To her it doesn’t matter if my hair is gray, if I don’t come with gifts (we rarely do bring her presents, mostly because we really can’t afford to and secondly, she really does have anything she could want or need). To her, the important thing is my attention. I listen, even if I recognize few words she’s trying to say. I talk to her, even if it’s about the airplane in the sky or the birds or the squirt gun or the swimming pool or how dogs drink out of it. I let her eat off of my hamburger, because Grandma’s hamburger apparently tastes better. I’m thankful for poor vision as I let her have some of my drink (that means I won’t see any floaties in the glass.) I don’t mind if she crawls into my lap a hundred times, only to stay for thirty seconds before babbling something and scooting off to do something. I don’t even mind it when she’s wearing a wet bathing suit and gets me all wet in the process.
I’m just thankful for her existence and the chance I have to spend time with her.
Okay, I’ll admit it, when she comes running to me and reeks because her diaper is dirty…I holler for parental assistance. I hate dirty diapers. I dislike it when she stinks. Thankfully, she’s getting closer every day to that beautiful point when she is potty trained. Nobody could be looking forward to that day more than Grandma either.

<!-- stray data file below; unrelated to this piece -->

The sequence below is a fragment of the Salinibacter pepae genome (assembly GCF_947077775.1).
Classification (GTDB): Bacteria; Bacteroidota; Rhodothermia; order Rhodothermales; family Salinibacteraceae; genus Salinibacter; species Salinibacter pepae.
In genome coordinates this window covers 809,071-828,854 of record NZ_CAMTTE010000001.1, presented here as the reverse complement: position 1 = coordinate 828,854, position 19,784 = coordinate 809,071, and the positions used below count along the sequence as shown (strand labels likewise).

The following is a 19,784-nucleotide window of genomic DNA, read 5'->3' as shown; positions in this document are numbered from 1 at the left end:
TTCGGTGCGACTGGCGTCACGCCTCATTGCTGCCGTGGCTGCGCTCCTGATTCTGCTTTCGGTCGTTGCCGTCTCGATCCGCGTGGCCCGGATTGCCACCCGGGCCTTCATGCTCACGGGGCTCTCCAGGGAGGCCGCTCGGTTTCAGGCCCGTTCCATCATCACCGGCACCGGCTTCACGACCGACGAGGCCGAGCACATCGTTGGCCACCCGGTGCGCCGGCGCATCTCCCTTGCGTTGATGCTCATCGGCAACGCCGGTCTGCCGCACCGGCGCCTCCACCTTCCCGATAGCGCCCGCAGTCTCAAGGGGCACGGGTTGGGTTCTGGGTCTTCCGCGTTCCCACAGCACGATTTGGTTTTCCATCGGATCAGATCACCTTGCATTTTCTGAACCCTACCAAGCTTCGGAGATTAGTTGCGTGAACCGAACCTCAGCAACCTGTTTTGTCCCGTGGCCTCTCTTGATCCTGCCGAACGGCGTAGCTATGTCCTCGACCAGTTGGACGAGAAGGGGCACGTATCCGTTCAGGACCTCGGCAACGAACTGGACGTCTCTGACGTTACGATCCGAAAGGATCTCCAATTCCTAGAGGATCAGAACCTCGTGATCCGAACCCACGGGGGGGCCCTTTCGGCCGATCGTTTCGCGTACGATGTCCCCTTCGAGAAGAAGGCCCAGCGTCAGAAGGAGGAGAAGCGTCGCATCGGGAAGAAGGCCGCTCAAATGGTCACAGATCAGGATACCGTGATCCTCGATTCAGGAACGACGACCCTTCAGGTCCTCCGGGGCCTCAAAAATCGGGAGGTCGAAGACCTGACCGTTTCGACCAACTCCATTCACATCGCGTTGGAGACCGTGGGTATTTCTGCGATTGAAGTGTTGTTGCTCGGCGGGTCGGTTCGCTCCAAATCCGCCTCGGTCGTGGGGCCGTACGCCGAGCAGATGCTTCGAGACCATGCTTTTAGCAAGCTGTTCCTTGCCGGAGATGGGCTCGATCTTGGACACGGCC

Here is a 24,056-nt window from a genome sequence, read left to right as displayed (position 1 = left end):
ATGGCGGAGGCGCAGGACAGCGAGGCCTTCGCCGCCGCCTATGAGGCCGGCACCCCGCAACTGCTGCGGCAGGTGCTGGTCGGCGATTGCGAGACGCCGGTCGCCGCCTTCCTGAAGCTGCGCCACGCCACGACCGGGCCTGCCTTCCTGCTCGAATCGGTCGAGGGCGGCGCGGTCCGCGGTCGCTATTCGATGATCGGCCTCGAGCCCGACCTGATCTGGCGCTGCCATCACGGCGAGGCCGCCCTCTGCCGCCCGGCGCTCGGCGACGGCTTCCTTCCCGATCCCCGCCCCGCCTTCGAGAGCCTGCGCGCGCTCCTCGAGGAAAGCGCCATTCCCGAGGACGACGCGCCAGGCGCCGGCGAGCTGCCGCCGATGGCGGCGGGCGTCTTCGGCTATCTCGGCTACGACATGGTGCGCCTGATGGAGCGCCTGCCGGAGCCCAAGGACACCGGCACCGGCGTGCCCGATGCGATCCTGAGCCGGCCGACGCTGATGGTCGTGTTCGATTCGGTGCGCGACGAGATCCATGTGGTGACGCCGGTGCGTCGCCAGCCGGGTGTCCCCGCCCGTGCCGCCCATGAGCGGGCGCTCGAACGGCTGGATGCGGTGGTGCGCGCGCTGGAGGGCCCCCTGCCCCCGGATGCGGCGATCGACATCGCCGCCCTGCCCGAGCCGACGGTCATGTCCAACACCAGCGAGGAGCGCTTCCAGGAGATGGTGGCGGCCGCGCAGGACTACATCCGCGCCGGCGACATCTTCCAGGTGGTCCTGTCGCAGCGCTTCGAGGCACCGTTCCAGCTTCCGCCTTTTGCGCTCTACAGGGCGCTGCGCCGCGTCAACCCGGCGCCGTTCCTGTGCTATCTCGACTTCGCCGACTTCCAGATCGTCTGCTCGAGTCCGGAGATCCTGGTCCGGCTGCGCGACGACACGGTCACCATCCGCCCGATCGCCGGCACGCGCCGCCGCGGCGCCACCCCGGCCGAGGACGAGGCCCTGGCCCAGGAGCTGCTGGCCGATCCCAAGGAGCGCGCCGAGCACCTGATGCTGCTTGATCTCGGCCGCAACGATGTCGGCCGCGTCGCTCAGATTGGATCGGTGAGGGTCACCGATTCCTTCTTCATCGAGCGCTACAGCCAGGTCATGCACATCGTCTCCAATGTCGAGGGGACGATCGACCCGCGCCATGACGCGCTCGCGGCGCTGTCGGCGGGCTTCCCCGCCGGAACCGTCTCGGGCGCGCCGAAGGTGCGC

I have big plans for future time sharing with that little girl too. She’s going to go camping with Grandma and Grandpa. We’re going to go fishing. We are going to bake cookies and decorate them too. I’m going to teach her how to paint. There will be lazy afternoons at the park, when she begs us to push her higher on the swing, and she’s frantically running from slide bottom to the stairs to do it again. We’ll have tea parties and play with dolls, and do all of the other things that Grandmas do with their granddaughters.